Don't try to clean it up yourself. Water seeps into every space and crack, and mold will result if it's not handled right.
It's always best to call in a professional to assess the extent of the damage. They can work out a plan for what needs to be done to restore your home and prevent mold damage.
Experts will pump out the basement, using vacuums and suctions, before you even get to reconstructing parts of the home. They'll dry out the basement using special ventilation, and by opening areas in walls and floors. This can include removing baseboards and flooring. They'll put special treatments on the structure to prevent mold and pests.
Sample Costs of Building Repairs
These estimated costs will vary by location, but some ballpark figures can give you an idea of the very basic costs of rebuilding your home after a water damage claim. These costs are over and above the cost of removing the water.
Replacing damaged drywall runs about $1,500. Repairing damaged plaster walls can cost from $6.25 to $18.75 per square foot. Refinishing hardwood floors is often about $4,000. Plan on $4.70 to $5.50 per square foot to replace carpets. Carpentry work runs about $70 an hour for woodwork. Mold remediation can cost $1,500.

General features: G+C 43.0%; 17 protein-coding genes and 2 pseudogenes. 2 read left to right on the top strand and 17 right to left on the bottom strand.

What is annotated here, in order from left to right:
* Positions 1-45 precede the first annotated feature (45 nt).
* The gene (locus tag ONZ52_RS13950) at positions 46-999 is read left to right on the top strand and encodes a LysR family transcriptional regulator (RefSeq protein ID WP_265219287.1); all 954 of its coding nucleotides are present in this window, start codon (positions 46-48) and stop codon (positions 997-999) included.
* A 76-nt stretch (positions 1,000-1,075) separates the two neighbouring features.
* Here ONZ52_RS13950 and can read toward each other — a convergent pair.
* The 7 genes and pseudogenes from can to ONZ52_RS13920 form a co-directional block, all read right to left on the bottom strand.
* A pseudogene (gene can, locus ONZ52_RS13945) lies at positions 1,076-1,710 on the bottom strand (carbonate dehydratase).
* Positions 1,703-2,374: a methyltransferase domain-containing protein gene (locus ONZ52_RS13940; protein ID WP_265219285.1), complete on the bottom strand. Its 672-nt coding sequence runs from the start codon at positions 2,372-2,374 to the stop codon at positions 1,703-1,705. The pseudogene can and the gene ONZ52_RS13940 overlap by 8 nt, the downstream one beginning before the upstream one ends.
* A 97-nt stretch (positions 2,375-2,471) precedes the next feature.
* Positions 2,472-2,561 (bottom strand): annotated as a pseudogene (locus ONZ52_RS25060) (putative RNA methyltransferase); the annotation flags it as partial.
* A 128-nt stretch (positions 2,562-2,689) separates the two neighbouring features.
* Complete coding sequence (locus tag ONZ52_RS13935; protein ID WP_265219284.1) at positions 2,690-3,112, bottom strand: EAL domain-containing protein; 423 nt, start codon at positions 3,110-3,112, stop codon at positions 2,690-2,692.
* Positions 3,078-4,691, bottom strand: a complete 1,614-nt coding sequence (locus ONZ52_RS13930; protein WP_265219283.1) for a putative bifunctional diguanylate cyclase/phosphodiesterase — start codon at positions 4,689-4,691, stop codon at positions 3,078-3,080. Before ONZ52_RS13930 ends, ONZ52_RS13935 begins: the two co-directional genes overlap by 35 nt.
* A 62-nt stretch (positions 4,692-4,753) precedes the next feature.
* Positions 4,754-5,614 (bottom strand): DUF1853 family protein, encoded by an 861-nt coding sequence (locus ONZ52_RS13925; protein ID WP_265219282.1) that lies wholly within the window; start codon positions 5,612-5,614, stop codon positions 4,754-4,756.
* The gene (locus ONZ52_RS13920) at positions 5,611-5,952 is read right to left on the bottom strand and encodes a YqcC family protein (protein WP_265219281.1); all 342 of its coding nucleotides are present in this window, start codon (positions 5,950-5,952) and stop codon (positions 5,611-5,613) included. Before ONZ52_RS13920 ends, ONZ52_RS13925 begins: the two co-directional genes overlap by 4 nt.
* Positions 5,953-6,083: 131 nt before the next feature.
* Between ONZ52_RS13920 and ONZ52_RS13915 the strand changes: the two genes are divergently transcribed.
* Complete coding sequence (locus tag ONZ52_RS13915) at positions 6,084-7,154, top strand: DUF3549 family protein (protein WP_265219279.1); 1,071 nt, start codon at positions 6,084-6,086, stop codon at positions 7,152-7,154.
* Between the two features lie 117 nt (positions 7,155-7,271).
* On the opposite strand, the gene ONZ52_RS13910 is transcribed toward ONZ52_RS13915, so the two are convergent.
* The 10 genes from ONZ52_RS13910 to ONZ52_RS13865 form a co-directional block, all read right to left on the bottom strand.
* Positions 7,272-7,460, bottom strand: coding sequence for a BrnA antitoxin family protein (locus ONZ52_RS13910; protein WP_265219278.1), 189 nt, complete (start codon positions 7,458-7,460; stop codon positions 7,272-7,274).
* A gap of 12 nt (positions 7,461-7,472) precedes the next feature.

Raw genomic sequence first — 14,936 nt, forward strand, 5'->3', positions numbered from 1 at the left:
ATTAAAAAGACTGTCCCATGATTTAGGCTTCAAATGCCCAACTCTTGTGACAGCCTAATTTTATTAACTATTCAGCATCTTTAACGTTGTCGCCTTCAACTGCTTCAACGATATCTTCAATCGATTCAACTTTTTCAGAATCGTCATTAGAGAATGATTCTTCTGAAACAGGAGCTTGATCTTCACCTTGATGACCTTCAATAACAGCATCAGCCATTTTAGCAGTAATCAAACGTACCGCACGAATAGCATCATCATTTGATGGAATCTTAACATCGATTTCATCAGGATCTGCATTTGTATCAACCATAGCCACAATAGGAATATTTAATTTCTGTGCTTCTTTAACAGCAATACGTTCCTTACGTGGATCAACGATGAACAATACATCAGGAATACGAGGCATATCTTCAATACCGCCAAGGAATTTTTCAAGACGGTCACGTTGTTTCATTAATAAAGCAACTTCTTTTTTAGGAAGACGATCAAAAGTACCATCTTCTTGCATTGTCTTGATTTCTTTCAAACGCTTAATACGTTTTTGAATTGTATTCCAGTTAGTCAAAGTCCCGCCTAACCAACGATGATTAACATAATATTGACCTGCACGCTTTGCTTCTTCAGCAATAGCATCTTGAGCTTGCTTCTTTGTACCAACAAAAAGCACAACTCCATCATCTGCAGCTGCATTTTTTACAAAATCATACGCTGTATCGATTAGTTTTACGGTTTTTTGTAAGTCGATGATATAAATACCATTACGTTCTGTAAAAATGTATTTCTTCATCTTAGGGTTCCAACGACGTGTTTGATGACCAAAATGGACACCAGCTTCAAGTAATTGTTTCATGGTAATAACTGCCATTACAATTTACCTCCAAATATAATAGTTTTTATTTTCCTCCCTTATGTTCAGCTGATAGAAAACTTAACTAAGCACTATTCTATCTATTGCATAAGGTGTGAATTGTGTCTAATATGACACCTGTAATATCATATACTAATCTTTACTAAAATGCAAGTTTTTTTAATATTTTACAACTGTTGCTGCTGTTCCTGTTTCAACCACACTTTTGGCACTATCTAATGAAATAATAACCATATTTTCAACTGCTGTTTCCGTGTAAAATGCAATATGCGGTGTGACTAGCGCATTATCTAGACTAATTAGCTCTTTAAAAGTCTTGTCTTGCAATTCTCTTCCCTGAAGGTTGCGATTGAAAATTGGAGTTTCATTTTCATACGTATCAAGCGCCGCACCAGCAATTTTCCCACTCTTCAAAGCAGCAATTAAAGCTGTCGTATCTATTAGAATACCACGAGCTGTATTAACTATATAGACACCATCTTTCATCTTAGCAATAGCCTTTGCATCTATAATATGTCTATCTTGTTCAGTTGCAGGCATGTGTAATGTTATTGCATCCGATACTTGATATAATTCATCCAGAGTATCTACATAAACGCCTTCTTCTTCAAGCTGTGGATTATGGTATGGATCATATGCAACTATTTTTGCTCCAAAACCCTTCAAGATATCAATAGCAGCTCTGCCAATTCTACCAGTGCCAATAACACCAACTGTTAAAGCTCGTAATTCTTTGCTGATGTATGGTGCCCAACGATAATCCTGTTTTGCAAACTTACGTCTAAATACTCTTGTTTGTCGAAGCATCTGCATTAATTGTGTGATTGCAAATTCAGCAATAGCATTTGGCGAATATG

Mold damage is not covered by many home insurance policies.
Mold remediation can be a costly. It's a complex process that includes moisture control and containment of areas to prevent even more contamination from spreading spores. Sanitation of the home after repairs can also be expected, using tools such as fogging equipment, air scrubbers, or antimicrobial treatments at extra costs.
What to Repair or Restore After Water Damage
There are many other aspects of fully repairing and re-establishing your home after water damage, besides dealing with the building structure itself if it's damaged. They can include damaged ventilation, air conditioning, heating, electrical systems, plumbing, and other appliances.